The Planet Mercury
The ancient astronomers named the planet that seemed to them to be moving fastest "Mercury". It makes a revolution of the sun in a mere 88 days. As the messenger god, Mercury was reputed to be among the swiftest of the gods, and as the ancients associated their polytheistic gods with the heavens it was an easy correlation to make.
Mercury is not an easy planet to see because its orbit lies so close to the sun. From Earth then it is usually above the horizon in daytime. To see it when the sun is over the horizon requires brief observations be made just after sunset or just before dawn and at an elevation off the horizon where the Earth's atmosphere is thickest. For this reason Mercury, before the advent of extraterrestrial telescopes, remained difficult to see.
Until recently astronomers thought that Mercury's orbit was tidally locked to the sun, meaning that the same side always faced old Sol. This led to conjectures that half the planet was very hot and the other half very cold. However, the Mariner 10 spacecraft sent near the planet in the 1970's dispelled these ideas. It was found out that Mercury's rotation is actually 1 and 1/2 cycles in the course of a year, meaning that though temperatures are still extreme, periodically every part the planet has the oportunity to bask in the sun's glow.
The Mariner 10 orbiter had another surprise in store for astronomers. Mercury has a magnetic field. It had been conjectured that only planets with a molten metal core could possess a magnetic field. Mercury was thought to be old enough that this core should have cooled by now. Nevertheless, the magnetic field is weak, equaling only about one percent of the Earth's magnetic field. Because of its relatively low strength some scientists believe that Mercury's core has indeed cooled and that the magnetic field is a residue of a stronger past magnetic field imprinted on its dense metallic content. For Mercury is dense. 65% of the planet is comprised of its metallic core making it far more dense than the Earth.
The surface of Mercury largely resembles the surface of the moon. It is pockmarked by craters and has a seemingly dusty, barren surface. Some of the craters, observed from Mariner 10, are double-craters, one crater centered directly in the middle of another crater. There is evidence of volcanic activity, with areas of magma evidently strewn over the surface. There are long ridges or cliffs running for hundreds of kilometers scarring the surface. These may have formed when the planet cooled; it shrank and subsequently the surface cracked.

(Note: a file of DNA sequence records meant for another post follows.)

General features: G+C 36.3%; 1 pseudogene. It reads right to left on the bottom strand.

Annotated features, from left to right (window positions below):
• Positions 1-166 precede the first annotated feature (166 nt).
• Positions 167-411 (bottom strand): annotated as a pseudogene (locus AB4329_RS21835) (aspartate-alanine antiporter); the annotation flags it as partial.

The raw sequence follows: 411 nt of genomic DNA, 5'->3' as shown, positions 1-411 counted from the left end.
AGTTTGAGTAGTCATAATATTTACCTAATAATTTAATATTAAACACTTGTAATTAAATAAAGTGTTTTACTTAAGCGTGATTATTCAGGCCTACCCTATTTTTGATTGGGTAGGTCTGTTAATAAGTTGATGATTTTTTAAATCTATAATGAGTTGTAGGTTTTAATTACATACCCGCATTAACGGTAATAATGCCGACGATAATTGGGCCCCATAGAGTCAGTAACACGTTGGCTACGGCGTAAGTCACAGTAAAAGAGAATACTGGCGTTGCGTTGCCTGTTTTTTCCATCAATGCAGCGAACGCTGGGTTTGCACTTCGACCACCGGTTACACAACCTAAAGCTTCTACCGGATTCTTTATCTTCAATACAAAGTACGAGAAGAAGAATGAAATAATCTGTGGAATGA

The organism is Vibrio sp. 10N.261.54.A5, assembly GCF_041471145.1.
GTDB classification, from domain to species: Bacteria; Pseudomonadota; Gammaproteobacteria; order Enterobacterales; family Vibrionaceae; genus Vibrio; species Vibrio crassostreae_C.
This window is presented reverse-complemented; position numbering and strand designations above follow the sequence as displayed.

Perhaps the most interesting surface feature is the reflective craters near the north pole. It seems that these craters reflect radar waves in a way that indicates that there may be frozen water in their depths. As the planet's orbit is nearly perpendicular to its path around the sun, it does not have seasons in the way the Earth does. The light and heat of the sun can never reach into the craters; so water escaping the surface might be trapped in these sheltered areas.
Mercury has what is called an "eccentric" orbit. At perihelion (closest approach to the sun) it is 46 million kilometers distant. At Aphelion it is 69.8 million kilometers from the sun. The nearness of Mercury to the sun means that it gets lashed by solar winds which limits its atmosphere. Yet it does have a very thin layer of gasses which is sometimes referred to as the exosphere. It is comprised of hydrogen, helium, oxygen, sodium, potassium and calcium. From the surface the sun appears two and a half times larger than it does from Earth. The diameter of Mercury is 4878 kilometers (about 3030 miles) compared to the Earth's 12,756 Kilometers.
The planet Mercury, then, embodies many of the attributes the ancients gave to the personality of Mercury, it is close to the power of the sun, very much influenced by its dictates. It is reliable in its movements, weighty, but compact. The Mercurial aspects of the messenger god has also been discerned in one of the basic elements.